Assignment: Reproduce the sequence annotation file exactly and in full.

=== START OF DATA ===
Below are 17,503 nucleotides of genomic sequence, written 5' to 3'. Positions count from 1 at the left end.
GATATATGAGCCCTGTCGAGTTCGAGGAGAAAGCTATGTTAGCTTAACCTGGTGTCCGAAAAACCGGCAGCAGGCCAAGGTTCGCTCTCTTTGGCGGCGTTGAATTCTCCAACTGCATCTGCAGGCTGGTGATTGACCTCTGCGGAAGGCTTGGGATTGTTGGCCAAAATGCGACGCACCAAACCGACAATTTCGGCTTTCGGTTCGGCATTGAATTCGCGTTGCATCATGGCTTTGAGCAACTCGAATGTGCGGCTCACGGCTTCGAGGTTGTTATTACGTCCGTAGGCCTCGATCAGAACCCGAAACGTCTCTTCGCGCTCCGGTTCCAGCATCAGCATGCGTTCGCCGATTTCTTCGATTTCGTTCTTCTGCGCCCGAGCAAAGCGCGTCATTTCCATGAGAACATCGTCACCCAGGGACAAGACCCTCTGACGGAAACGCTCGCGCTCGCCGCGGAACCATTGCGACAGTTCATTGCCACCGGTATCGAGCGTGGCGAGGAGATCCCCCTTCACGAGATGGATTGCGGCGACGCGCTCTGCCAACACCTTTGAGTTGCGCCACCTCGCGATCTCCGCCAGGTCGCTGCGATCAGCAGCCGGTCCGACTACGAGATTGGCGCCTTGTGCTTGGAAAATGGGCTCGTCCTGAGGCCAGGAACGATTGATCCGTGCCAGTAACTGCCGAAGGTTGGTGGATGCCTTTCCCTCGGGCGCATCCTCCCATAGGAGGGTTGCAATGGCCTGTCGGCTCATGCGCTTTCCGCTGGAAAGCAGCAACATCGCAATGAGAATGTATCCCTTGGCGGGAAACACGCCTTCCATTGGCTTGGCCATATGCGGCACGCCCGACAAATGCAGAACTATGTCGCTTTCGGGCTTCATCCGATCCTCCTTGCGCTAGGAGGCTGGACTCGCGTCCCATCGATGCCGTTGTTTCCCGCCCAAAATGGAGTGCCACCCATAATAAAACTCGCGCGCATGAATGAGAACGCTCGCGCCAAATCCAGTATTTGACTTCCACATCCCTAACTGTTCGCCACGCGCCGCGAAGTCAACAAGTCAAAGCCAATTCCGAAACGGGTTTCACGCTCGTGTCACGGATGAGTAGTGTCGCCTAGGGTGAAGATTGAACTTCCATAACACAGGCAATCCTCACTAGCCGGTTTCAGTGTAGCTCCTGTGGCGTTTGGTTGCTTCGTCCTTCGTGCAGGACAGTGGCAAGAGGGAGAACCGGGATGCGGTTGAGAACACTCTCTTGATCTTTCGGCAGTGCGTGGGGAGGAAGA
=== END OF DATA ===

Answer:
Below are 17,503 nucleotides of genomic sequence, written 5' to 3'. Positions count from 1 at the left end.
GATATATGAGCCCTGTCGAGTTCGAGGAGAAAGCTATGTTAGCTTAACCTGGTGTCCGAAAAACCGGCAGCAGGCCAAGGTTCGCTCTCTTTGGCGGCGTTGAATTCTCCAACTGCATCTGCAGGCTGGTGATTGACCTCTGCGGAAGGCTTGGGATTGTTGGCCAAAATGCGACGCACCAAACCGACAATTTCGGCTTTCGGTTCGGCATTGAATTCGCGTTGCATCATGGCTTTGAGCAACTCGAATGTGCGGCTCACGGCTTCGAGGTTGTTATTACGTCCGTAGGCCTCGATCAGAACCCGAAACGTCTCTTCGCGCTCCGGTTCCAGCATCAGCATGCGTTCGCCGATTTCTTCGATTTCGTTCTTCTGCGCCCGAGCAAAGCGCGTCATTTCCATGAGAACATCGTCACCCAGGGACAAGACCCTCTGACGGAAACGCTCGCGCTCGCCGCGGAACCATTGCGACAGTTCATTGCCACCGGTATCGAGCGTGGCGAGGAGATCCCCCTTCACGAGATGGATTGCGGCGACGCGCTCTGCCAACACCTTTGAGTTGCGCCACCTCGCGATCTCCGCCAGGTCGCTGCGATCAGCAGCCGGTCCGACTACGAGATTGGCGCCTTGTGCTTGGAAAATGGGCTCGTCCTGAGGCCAGGAACGATTGATCCGTGCCAGTAACTGCCGAAGGTTGGTGGATGCCTTTCCCTCGGGCGCATCCTCCCATAGGAGGGTTGCAATGGCCTGTCGGCTCATGCGCTTTCCGCTGGAAAGCAGCAACATCGCAATGAGAATGTATCCCTTGGCGGGAAACACGCCTTCCATTGGCTTGGCCATATGCGGCACGCCCGACAAATGCAGAACTATGTCGCTTTCGGGCTTCATCCGATCCTCCTTGCGCTAGGAGGCTGGACTCGCGTCCCATCGATGCCGTTGTTTCCCGCCCAAAATGGAGTGCCACCCATAATAAAACTCGCGCGCATGAATGAGAACGCTCGCGCCAAATCCAGTATTTGACTTCCACATCCCTAACTGTTCGCCACGCGCCGCGAAGTCAACAAGTCAAAGCCAATTCCGAAACGGGTTTCACGCTCGTGTCACGGATGAGTAGTGTCGCCTAGGGTGAAGATTGAACTTCCATAACACAGGCAATCCTCACTAGCCGGTTTCAGTGTAGCTCCTGTGGCGTTTGGTTGCTTCGTCCTTCGTGCAGGACAGTGGCAAGAGGGAGAACCGGGATGCGGTTGAGAACACTCTCTTGATCTTTCGGCAGTGCGTGGGGAGGAAGA